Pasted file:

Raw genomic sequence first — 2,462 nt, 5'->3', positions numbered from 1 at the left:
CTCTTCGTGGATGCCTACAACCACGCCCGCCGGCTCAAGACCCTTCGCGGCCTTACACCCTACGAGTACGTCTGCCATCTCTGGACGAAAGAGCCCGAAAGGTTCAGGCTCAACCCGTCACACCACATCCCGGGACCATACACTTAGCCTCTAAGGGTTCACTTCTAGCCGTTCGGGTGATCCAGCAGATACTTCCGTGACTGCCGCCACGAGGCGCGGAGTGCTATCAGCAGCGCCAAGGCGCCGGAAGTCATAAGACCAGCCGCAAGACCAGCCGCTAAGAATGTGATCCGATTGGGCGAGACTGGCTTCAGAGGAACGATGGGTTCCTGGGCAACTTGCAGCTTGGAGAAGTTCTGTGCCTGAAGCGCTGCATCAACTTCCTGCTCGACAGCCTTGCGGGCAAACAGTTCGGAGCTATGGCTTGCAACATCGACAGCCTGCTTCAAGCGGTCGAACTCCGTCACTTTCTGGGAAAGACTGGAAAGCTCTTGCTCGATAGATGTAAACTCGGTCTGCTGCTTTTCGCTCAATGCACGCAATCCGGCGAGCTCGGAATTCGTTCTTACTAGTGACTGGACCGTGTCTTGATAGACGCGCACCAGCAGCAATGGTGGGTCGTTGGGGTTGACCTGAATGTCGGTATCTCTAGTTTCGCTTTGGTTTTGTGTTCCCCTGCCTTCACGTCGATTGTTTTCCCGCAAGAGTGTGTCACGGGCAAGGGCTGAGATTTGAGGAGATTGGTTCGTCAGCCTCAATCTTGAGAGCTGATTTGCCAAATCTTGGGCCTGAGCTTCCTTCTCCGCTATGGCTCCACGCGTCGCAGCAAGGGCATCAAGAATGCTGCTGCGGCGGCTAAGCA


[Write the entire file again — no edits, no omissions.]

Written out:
Raw genomic sequence first — 2,462 nt, 5'->3', positions numbered from 1 at the left:
CTCTTCGTGGATGCCTACAACCACGCCCGCCGGCTCAAGACCCTTCGCGGCCTTACACCCTACGAGTACGTCTGCCATCTCTGGACGAAAGAGCCCGAAAGGTTCAGGCTCAACCCGTCACACCACATCCCGGGACCATACACTTAGCCTCTAAGGGTTCACTTCTAGCCGTTCGGGTGATCCAGCAGATACTTCCGTGACTGCCGCCACGAGGCGCGGAGTGCTATCAGCAGCGCCAAGGCGCCGGAAGTCATAAGACCAGCCGCAAGACCAGCCGCTAAGAATGTGATCCGATTGGGCGAGACTGGCTTCAGAGGAACGATGGGTTCCTGGGCAACTTGCAGCTTGGAGAAGTTCTGTGCCTGAAGCGCTGCATCAACTTCCTGCTCGACAGCCTTGCGGGCAAACAGTTCGGAGCTATGGCTTGCAACATCGACAGCCTGCTTCAAGCGGTCGAACTCCGTCACTTTCTGGGAAAGACTGGAAAGCTCTTGCTCGATAGATGTAAACTCGGTCTGCTGCTTTTCGCTCAATGCACGCAATCCGGCGAGCTCGGAATTCGTTCTTACTAGTGACTGGACCGTGTCTTGATAGACGCGCACCAGCAGCAATGGTGGGTCGTTGGGGTTGACCTGAATGTCGGTATCTCTAGTTTCGCTTTGGTTTTGTGTTCCCCTGCCTTCACGTCGATTGTTTTCCCGCAAGAGTGTGTCACGGGCAAGGGCTGAGATTTGAGGAGATTGGTTCGTCAGCCTCAATCTTGAGAGCTGATTTGCCAAATCTTGGGCCTGAGCTTCCTTCTCCGCTATGGCTCCACGCGTCGCAGCAAGGGCATCAAGAATGCTGCTGCGGCGGCTAAGCA